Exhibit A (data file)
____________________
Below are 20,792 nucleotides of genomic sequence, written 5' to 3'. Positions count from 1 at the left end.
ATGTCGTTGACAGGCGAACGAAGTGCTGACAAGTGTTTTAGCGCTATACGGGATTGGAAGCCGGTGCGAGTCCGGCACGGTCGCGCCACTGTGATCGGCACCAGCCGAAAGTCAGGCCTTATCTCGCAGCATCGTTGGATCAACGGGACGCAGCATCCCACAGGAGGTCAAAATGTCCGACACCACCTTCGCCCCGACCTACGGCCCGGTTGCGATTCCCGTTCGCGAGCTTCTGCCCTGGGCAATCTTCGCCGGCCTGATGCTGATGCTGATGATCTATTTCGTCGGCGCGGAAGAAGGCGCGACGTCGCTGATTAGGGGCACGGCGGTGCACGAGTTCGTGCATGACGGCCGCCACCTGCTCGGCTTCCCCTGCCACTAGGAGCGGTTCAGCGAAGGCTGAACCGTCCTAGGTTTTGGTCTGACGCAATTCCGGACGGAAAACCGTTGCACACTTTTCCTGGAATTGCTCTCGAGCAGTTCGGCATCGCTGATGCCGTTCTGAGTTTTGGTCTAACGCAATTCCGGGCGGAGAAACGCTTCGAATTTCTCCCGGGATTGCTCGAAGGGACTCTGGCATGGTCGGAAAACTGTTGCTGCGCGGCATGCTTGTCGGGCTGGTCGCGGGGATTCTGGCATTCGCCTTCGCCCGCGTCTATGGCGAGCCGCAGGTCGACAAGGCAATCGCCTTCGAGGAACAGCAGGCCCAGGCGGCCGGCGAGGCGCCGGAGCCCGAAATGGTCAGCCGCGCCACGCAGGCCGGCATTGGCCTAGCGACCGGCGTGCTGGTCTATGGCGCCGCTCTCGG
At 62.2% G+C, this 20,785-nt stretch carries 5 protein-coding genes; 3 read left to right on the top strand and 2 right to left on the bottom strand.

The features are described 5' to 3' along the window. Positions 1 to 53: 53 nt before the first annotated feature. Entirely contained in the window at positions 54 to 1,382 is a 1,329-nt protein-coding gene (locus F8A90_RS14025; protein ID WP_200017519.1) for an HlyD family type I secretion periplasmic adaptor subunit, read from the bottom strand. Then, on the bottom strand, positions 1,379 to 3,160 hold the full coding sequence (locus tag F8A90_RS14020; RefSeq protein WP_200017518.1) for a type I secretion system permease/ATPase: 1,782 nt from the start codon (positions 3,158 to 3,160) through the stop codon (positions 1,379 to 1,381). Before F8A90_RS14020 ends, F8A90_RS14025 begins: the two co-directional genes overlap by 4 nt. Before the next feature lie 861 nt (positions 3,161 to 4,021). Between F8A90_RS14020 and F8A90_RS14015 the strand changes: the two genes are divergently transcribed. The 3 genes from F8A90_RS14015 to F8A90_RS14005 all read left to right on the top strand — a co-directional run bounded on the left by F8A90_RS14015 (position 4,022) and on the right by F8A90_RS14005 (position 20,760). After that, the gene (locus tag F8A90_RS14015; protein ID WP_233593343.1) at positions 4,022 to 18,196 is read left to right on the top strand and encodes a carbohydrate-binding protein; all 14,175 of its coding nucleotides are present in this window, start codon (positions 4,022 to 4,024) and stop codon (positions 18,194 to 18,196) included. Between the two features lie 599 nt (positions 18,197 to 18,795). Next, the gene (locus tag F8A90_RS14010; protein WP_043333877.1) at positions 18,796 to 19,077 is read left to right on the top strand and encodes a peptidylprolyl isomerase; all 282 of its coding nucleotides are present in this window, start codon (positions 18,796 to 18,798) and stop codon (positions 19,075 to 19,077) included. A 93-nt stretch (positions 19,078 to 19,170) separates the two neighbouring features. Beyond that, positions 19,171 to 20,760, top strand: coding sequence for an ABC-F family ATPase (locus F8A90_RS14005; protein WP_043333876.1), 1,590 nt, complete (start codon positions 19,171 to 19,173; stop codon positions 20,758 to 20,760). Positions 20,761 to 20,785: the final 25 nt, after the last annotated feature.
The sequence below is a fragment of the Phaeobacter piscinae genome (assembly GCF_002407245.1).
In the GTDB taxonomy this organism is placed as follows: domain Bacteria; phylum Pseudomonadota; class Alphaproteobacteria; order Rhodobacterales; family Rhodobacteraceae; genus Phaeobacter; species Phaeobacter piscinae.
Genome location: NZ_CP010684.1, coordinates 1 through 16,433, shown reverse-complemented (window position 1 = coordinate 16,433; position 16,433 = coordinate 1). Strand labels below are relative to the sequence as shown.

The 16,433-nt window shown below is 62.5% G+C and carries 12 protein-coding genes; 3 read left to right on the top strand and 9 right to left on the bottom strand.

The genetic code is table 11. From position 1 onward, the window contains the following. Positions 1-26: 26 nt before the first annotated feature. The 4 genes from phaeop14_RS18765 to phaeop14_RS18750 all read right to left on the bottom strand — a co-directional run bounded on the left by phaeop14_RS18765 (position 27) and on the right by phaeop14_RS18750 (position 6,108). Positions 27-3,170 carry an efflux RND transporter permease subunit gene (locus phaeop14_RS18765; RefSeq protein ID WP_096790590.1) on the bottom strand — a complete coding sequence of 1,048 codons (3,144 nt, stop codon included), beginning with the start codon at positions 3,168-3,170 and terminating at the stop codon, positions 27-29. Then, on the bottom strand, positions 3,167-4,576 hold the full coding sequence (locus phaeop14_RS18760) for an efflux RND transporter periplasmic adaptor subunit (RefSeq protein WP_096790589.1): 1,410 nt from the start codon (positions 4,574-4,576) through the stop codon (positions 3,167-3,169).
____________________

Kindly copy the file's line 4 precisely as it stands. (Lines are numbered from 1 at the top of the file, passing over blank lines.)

The features are described 5' to 3' along the window. Positions 1 to 53: 53 nt before the first annotated feature. Entirely contained in the window at positions 54 to 1,382 is a 1,329-nt protein-coding gene (locus F8A90_RS14025; protein ID WP_200017519.1) for an HlyD family type I secretion periplasmic adaptor subunit, read from the bottom strand. Then, on the bottom strand, positions 1,379 to 3,160 hold the full coding sequence (locus tag F8A90_RS14020; RefSeq protein WP_200017518.1) for a type I secretion system permease/ATPase: 1,782 nt from the start codon (positions 3,158 to 3,160) through the stop codon (positions 1,379 to 1,381). Before F8A90_RS14020 ends, F8A90_RS14025 begins: the two co-directional genes overlap by 4 nt. Before the next feature lie 861 nt (positions 3,161 to 4,021). Between F8A90_RS14020 and F8A90_RS14015 the strand changes: the two genes are divergently transcribed. The 3 genes from F8A90_RS14015 to F8A90_RS14005 all read left to right on the top strand — a co-directional run bounded on the left by F8A90_RS14015 (position 4,022) and on the right by F8A90_RS14005 (position 20,760). After that, the gene (locus tag F8A90_RS14015; protein ID WP_233593343.1) at positions 4,022 to 18,196 is read left to right on the top strand and encodes a carbohydrate-binding protein; all 14,175 of its coding nucleotides are present in this window, start codon (positions 4,022 to 4,024) and stop codon (positions 18,194 to 18,196) included. Between the two features lie 599 nt (positions 18,197 to 18,795). Next, the gene (locus tag F8A90_RS14010; protein WP_043333877.1) at positions 18,796 to 19,077 is read left to right on the top strand and encodes a peptidylprolyl isomerase; all 282 of its coding nucleotides are present in this window, start codon (positions 18,796 to 18,798) and stop codon (positions 19,075 to 19,077) included. A 93-nt stretch (positions 19,078 to 19,170) separates the two neighbouring features. Beyond that, positions 19,171 to 20,760, top strand: coding sequence for an ABC-F family ATPase (locus F8A90_RS14005; protein WP_043333876.1), 1,590 nt, complete (start codon positions 19,171 to 19,173; stop codon positions 20,758 to 20,760). Positions 20,761 to 20,785: the final 25 nt, after the last annotated feature.